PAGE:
Our study provides further evidence regarding the safety of APT pretreatment in patients with AIS receiving systemic7 12 29 or endovascular reperfusion therapies. Pre-hospital APT use was not related to increased risk of sICH in our cohort. Our experience contradicts the findings of a recent Japanese study that reported prior APT use as an independent predictor of sICH after MT in patients with ELVO.30 However, the majority of patients with ELVO in this study underwent MT with older generation devices (MERCI retrievers) that are known to be associated with higher rates of sICH compared with newer generation devices.30 Moreover, intra-arterial thrombolysis was delivered in addition to MT in 21% of the Japanese cohort, and this may have confounded the reported association between APT pretreatment and risk of sICH. Consequently, our findings are not directly comparable to this study due to differences in study populations (Caucasians/African-Americans vs Asians), endovascular devices, and concomitant reperfusion therapies (intra-arterial thrombolysis). Further validation of our preliminary findings regarding the safety of APT pretreatment in patients with ELVO treated with MT is required in larger multi-ethnic cohorts treated with new generation devices, given the increasing concerns that pre-hospital APT use may increase the risk of symptomatic intracranial bleeding especially in ELVO patients treated with combination reperfusion therapies.31 32 Considering the fact that we did not document any increase in sICH rates and demonstrated improved recanalization rates with pre-hospital APT use in patients with ELVO, it would be interesting to evaluate the potential role of glycoprotein IIb/IIIa inhibitors (eg, abciximab) for the periprocedural management of these patients. This hypothesis is further supported by a recent study demonstrating that, in acute tandem extracranial ICA/MCA or tandem extracranial ICA/terminal ICA occlusions, extracranial stenting followed by intra-arterial abciximab and MT is feasible, effective, and safe.33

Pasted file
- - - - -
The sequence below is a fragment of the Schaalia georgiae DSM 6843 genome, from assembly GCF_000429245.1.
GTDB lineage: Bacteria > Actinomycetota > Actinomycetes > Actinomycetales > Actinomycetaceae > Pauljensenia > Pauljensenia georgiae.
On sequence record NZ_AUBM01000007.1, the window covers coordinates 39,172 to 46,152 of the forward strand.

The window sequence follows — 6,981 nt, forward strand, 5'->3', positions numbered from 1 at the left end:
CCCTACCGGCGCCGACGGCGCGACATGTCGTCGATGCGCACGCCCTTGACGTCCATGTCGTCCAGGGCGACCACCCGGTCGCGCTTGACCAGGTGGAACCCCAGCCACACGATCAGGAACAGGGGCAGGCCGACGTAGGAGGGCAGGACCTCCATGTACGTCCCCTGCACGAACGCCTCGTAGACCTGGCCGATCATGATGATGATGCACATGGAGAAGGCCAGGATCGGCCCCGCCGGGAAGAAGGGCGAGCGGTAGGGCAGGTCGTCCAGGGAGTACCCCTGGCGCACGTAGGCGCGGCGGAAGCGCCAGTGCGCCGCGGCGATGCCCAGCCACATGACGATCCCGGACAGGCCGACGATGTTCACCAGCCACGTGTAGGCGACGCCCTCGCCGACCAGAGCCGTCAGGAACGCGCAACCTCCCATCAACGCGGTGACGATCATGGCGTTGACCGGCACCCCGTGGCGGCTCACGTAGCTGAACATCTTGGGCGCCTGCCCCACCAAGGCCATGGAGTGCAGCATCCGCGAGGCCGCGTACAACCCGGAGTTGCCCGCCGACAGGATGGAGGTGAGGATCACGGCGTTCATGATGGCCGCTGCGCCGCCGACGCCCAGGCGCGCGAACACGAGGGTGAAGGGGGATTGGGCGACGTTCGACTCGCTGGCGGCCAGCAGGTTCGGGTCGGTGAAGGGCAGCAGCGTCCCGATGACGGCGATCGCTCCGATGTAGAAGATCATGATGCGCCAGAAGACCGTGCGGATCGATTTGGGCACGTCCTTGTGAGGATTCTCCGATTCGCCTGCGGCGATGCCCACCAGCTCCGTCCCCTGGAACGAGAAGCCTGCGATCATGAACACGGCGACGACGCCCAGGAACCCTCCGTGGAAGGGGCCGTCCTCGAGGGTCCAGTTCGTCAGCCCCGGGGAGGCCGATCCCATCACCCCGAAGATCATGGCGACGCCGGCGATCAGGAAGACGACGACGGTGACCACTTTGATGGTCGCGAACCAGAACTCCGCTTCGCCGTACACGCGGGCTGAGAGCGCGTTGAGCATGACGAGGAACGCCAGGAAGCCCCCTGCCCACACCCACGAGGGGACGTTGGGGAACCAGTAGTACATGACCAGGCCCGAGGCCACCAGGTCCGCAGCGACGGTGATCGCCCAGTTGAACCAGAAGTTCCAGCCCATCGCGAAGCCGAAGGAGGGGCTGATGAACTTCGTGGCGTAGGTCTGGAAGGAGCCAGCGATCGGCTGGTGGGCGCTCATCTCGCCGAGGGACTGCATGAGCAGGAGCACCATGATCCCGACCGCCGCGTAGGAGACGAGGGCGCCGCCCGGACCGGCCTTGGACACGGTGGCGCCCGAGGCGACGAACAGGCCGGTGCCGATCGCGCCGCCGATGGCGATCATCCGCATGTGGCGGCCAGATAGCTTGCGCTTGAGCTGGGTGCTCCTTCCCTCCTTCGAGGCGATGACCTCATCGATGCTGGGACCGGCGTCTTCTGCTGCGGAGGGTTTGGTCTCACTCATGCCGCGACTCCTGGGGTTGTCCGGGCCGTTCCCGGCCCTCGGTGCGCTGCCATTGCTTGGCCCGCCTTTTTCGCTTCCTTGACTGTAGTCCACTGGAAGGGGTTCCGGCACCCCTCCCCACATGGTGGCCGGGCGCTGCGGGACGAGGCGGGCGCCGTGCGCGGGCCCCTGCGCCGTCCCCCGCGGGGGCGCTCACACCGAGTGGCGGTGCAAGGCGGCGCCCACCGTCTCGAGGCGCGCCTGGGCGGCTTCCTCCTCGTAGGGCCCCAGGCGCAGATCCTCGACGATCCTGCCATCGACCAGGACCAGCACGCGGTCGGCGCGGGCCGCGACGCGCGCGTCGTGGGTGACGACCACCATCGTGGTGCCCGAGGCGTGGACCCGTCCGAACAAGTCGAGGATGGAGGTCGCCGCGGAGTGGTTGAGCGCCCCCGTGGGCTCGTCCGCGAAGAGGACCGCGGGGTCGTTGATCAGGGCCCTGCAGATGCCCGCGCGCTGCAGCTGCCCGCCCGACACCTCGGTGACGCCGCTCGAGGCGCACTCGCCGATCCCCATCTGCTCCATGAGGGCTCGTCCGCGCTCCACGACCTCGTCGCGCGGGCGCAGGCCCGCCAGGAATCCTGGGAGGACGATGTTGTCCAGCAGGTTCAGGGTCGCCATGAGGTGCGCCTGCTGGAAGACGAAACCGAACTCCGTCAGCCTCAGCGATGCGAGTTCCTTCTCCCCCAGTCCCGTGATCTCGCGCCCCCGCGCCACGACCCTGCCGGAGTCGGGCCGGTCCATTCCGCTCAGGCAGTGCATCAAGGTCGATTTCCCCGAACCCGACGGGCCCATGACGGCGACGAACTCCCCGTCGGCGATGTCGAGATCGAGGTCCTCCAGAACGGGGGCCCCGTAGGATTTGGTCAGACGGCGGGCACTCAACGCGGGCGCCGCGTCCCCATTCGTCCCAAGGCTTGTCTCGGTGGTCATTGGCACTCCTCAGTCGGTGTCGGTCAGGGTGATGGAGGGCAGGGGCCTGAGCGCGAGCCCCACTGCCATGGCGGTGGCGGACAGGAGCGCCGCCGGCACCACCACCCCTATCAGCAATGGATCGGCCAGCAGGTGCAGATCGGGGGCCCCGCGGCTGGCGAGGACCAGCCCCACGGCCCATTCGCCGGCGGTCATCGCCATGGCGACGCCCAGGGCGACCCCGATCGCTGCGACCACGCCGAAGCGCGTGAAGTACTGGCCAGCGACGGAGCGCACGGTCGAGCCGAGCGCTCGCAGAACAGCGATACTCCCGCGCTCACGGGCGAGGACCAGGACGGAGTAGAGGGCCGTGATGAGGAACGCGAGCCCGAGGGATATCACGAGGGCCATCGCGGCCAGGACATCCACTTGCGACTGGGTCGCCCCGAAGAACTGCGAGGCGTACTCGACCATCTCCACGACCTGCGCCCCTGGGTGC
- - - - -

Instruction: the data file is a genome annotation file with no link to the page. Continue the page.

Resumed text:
In our cohort, improvement in recanalization rates seen with prior APT use did not translate into improved functional outcomes, probably because of the moderate sample size. Moreover, the interaction of IVT pretreatment on the relationship of pre-hospital APT use with increased successful recanalization rates may have contributed to the lack of association between APT pretreatment and improved clinical outcomes, since more than one-third of our cohort (35%) were treated with direct MT.